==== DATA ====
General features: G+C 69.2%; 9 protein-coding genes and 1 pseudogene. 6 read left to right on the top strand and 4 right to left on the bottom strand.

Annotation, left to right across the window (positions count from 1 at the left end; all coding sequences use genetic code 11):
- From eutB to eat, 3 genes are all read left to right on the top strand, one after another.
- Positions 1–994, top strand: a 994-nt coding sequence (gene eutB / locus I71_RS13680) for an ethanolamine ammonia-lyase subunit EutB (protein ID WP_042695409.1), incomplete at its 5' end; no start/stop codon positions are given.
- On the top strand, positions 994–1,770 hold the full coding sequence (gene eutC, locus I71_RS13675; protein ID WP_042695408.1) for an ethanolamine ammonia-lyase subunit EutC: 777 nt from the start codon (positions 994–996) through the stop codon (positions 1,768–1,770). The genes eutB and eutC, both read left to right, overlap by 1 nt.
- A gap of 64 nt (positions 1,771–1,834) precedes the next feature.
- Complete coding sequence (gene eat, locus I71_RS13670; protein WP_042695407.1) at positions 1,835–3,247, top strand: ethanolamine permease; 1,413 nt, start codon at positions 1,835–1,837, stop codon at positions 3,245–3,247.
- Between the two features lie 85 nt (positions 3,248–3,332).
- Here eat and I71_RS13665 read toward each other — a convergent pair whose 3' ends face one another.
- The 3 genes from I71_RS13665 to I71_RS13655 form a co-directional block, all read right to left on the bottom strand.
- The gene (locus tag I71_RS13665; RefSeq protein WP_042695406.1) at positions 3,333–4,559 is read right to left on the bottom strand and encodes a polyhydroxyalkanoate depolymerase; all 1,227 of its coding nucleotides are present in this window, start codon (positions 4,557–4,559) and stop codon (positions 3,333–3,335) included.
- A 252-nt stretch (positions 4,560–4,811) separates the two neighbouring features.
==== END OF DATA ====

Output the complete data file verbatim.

General features: G+C 69.2%; 9 protein-coding genes and 1 pseudogene. 6 read left to right on the top strand and 4 right to left on the bottom strand.

Annotation, left to right across the window (positions count from 1 at the left end; all coding sequences use genetic code 11):
- From eutB to eat, 3 genes are all read left to right on the top strand, one after another.
- Positions 1–994, top strand: a 994-nt coding sequence (gene eutB / locus I71_RS13680) for an ethanolamine ammonia-lyase subunit EutB (protein ID WP_042695409.1), incomplete at its 5' end; no start/stop codon positions are given.
- On the top strand, positions 994–1,770 hold the full coding sequence (gene eutC, locus I71_RS13675; protein ID WP_042695408.1) for an ethanolamine ammonia-lyase subunit EutC: 777 nt from the start codon (positions 994–996) through the stop codon (positions 1,768–1,770). The genes eutB and eutC, both read left to right, overlap by 1 nt.
- A gap of 64 nt (positions 1,771–1,834) precedes the next feature.
- Complete coding sequence (gene eat, locus I71_RS13670; protein WP_042695407.1) at positions 1,835–3,247, top strand: ethanolamine permease; 1,413 nt, start codon at positions 1,835–1,837, stop codon at positions 3,245–3,247.
- Between the two features lie 85 nt (positions 3,248–3,332).
- Here eat and I71_RS13665 read toward each other — a convergent pair whose 3' ends face one another.
- The 3 genes from I71_RS13665 to I71_RS13655 form a co-directional block, all read right to left on the bottom strand.
- The gene (locus tag I71_RS13665; RefSeq protein WP_042695406.1) at positions 3,333–4,559 is read right to left on the bottom strand and encodes a polyhydroxyalkanoate depolymerase; all 1,227 of its coding nucleotides are present in this window, start codon (positions 4,557–4,559) and stop codon (positions 3,333–3,335) included.
- A 252-nt stretch (positions 4,560–4,811) separates the two neighbouring features.